Dawn Prosser Wants to Sell Seized $650,000 Sculpture

Oct. 30, 2007 — Dawn Prosser, wife of Jeffrey Prosser, former CEO of Innovative Communications Corp., has filed a motion with the U.S. Bankruptcy Court saying the court-appointed trustee has no right to seize a $650,000 sculpture she says is hers, indicating she wants to sell it.
The bankruptcy case has "created significant financial hardship for Mrs. Prosser" and she needs to sell the piece "to fund essential life necessities," the brief says.
Earlier Stan Springel, the trustee, filed papers with the court seeking control of various pieces of artwork and jewelry, as well as three luxury cars. Springel said the items had been paid for by New ICC and should be protected as assets of the creditors. (See "Trustee: Prosser Bought $9 Million in Luxury Goods with ICC Funds.")
Lawyers for the Prossers filed motions objecting to both of the trustee's moves, saying "while the allegations are sufficiently inflammatory to justify tabloid headlines, they simply fall short of supporting any legal relief of the type sought by the application."
Dawn Prosser's motion, however, carried a conciliatory clause: "In large measure, Mrs. Prosser does not object to the relief sought in the application (to control the art and jewelry). Although Mrs. Prosser vigorously disputes the right of the trustee to claim certain of her assets … she is willing to comply with the vast majority of the relief sought …. Mrs. Prosser does, however, seek to sell one item listed (in the trustee's brief)."
The item in question is one of several for which insurance premiums were paid by New ICC. It is described on an insurance-company document used by Springel as "Four Blackamoors figures, two male and two female." The sculpture was listed as being worth $650,000; no artist was named and no additional description was made available.
Dawn Prosser's motion continued, "The excepted asset was purchased by Mrs. Prosser almost 10 years ago, as verified by the sworn statement from the seller of this item …."
Three other aspects of the case have come to light recently: an attempt by the trustee to shut down the legal activities of John Raynor, a long-time Prosser ally; the resignation of one of the neutral authorities in the case; and the publication of a new list of the 20 largest unsecured ICC creditors, including several V.I. names.
The trustee filed an objection with the court seeking to dismiss legal actions taken by Raynor, a resident of Prosser's home state, Nebraska. Raynor had filed on behalf of New ICC. Springel objected that since he, as trustee, fired the New ICC board of directors, Raynor had no legal right to intervene in the case. Raynor is one of three lawyers with what the trustee regards as questionable relations to their clients who have filed legal papers along lines apparently useful to Prosser. (See "Analysis: Prosser Bankruptcy Case Complicated by Disowned Lawyers.")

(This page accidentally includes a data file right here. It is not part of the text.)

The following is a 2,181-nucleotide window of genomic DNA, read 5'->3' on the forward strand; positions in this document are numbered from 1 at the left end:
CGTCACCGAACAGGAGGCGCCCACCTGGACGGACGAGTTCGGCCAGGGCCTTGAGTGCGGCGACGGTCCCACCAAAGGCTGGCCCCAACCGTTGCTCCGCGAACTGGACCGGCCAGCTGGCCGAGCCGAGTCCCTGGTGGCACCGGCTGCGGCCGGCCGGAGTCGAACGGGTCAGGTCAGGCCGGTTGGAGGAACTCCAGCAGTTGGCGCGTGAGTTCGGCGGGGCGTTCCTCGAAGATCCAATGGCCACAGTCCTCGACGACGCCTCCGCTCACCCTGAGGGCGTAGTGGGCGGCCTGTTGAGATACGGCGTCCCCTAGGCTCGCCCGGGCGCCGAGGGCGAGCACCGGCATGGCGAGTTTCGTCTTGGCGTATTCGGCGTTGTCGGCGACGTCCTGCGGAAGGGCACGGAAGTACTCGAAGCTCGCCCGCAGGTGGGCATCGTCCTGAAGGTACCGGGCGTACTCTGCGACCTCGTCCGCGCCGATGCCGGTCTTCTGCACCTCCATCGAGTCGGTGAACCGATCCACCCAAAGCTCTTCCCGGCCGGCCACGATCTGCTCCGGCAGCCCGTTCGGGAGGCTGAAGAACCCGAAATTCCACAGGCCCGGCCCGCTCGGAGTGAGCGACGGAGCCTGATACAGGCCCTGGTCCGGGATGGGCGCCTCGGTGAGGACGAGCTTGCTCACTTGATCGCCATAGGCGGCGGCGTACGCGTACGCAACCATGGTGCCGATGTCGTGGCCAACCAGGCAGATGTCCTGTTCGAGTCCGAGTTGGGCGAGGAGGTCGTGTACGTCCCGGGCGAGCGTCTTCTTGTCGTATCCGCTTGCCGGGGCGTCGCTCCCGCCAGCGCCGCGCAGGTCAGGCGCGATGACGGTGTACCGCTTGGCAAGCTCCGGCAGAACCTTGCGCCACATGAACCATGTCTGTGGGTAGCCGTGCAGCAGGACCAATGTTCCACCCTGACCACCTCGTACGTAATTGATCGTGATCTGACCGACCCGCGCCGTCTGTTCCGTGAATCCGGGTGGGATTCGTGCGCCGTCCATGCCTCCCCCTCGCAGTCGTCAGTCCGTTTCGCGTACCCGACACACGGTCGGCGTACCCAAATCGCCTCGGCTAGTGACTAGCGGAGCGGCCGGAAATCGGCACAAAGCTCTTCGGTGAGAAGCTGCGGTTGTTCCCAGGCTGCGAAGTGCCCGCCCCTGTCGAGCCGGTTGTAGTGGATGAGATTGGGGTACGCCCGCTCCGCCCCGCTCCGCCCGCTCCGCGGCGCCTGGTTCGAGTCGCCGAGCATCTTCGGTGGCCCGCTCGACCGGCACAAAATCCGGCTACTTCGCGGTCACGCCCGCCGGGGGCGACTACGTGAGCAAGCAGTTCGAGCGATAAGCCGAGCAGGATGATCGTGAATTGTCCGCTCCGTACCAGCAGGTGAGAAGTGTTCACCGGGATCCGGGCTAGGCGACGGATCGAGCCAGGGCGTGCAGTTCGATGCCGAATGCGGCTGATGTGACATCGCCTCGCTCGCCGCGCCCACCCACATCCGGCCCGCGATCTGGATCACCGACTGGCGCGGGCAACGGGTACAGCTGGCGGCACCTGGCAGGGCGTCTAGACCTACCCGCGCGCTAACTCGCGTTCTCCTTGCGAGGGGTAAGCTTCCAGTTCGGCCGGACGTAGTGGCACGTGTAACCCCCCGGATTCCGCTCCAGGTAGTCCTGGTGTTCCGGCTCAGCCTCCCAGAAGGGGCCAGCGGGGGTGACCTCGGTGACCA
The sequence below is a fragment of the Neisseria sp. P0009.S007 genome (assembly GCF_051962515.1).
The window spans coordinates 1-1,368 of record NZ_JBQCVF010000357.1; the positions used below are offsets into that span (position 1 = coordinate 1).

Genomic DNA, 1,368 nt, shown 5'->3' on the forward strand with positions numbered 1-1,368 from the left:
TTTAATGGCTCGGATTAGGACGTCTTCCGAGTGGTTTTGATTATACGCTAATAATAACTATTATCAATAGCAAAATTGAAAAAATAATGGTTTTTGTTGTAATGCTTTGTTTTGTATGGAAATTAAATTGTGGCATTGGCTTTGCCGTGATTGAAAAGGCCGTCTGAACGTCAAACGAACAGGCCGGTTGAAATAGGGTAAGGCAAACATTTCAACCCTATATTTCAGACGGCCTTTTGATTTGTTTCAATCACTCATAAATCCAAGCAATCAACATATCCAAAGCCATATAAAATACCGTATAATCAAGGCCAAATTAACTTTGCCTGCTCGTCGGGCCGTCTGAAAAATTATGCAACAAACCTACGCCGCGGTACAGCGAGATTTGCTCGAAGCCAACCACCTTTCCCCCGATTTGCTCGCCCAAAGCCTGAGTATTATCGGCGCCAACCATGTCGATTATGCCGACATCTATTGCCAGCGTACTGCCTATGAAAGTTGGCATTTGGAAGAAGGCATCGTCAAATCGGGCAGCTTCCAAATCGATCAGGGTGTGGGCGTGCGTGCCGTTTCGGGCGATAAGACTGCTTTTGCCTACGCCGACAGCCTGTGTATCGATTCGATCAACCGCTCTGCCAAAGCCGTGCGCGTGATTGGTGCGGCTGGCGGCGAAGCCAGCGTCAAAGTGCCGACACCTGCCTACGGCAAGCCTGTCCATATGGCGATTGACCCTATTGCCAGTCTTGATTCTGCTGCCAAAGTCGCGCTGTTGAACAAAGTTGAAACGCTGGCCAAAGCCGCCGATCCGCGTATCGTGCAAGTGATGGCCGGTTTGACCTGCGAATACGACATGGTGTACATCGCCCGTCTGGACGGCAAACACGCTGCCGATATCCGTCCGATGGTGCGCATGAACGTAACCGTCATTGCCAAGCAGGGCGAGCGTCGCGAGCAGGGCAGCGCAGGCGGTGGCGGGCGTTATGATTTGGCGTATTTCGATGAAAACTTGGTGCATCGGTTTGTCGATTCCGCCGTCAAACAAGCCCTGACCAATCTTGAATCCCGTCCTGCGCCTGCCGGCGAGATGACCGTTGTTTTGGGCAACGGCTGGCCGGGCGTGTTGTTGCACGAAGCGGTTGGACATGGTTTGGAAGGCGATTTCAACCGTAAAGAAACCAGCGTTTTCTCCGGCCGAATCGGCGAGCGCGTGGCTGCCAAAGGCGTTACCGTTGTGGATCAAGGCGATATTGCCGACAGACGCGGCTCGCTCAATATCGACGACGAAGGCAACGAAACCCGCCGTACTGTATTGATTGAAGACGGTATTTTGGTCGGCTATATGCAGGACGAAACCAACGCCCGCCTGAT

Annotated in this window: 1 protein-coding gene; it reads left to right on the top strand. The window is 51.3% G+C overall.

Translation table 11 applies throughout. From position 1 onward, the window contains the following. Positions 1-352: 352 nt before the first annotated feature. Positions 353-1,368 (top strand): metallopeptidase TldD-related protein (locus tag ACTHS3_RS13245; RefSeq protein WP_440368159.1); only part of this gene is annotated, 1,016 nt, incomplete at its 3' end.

There are two court-appointed trustees in the bankruptcy case. In addition to Springel, who works with Chapter 11 of the bankruptcy law and Prosser's former corporate interests, there is John Ellis, a St. Croix resident, who was given the task of handling the Chapter 7 duties regarding Prosser's
personal assets. Ellis' one publicly reported task to date has been to set in motion the sale of a vacant lot belonging to Prosser, which is near the Prossers' residential complex on St. Croix.
Ellis had sought court permission to hire a law firm, but the firm withdrew and Ellis — saying he did not want to proceed without legal advice — resigned his position.
The third development was the publication by the trustee of a new list of the 20 largest unsecured creditors to New ICC. This list, by definition, does not include the major creditors, all of whom have secured claims of one kind or another, such as the Rural Telephone Finance Cooperative (Prosser's long-time bankers), the Greenlight Companies (one-time minority stockholders in another Prosser corporation), and the Pension Guarantee Corporation, a federal agency that has filed liens against Prosser corporations on behalf of prospective retirees from these companies.
Most of the names on the list are those of Prosser lawyers and mainland corporate interests, but others include — in order of the size of the debt — an unidentified arm of the U.S. Treasury in Ogden, Utah, for $729,443.72; Rothschild, the New York firm that had sought to find financing for Prosser ($307,590.77); John Raynor ($50,000); Prosser/ICC Foundation of St. Croix, also $50,000; David Oliver, Q.C., a London barrister presumably working on Prosser's case against Belize before the British Law Lords ($40,682.07); St. Croix Country Day School ($21,600); and Holland Redfield, long a Prosser employee and spokesman ($19,590.78). Springel fired Redfield at the same time he fired Prosser from his job as CEO of ICC.
The listing carried no information about the nature of any of these debts. "The trustee has only recently been appointed and is still in the process of gathering information regarding the debtor's operations … and may still not have access to all relevant information …," the document says.
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